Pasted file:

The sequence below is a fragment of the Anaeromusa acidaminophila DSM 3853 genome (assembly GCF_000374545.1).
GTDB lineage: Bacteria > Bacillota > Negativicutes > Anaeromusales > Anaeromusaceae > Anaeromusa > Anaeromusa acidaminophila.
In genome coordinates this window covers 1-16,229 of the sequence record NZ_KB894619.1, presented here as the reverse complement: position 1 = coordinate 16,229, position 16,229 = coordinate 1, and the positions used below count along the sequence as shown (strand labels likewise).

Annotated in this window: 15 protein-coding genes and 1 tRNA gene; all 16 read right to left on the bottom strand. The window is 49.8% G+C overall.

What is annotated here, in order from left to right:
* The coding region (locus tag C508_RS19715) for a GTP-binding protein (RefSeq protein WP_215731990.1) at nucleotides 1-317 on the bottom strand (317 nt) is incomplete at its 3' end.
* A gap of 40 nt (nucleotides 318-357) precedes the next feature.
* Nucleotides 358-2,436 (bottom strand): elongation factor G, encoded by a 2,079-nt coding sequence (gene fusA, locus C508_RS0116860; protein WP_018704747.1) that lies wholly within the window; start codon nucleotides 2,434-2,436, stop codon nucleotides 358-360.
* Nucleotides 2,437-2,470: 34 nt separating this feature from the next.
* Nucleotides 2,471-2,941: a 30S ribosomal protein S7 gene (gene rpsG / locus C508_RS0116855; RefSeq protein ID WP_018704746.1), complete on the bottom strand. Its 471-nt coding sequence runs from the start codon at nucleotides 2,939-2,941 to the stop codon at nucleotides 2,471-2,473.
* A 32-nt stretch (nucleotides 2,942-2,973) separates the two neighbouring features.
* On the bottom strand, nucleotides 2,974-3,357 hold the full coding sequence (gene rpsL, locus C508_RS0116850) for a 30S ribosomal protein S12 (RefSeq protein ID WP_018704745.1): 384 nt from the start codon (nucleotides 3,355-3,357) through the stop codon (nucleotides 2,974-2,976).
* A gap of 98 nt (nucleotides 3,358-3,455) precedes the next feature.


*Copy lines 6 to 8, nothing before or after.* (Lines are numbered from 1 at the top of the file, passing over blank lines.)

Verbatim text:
* The coding region (locus tag C508_RS19715) for a GTP-binding protein (RefSeq protein WP_215731990.1) at nucleotides 1-317 on the bottom strand (317 nt) is incomplete at its 3' end.
* A gap of 40 nt (nucleotides 318-357) precedes the next feature.
* Nucleotides 358-2,436 (bottom strand): elongation factor G, encoded by a 2,079-nt coding sequence (gene fusA, locus C508_RS0116860; protein WP_018704747.1) that lies wholly within the window; start codon nucleotides 2,434-2,436, stop codon nucleotides 358-360.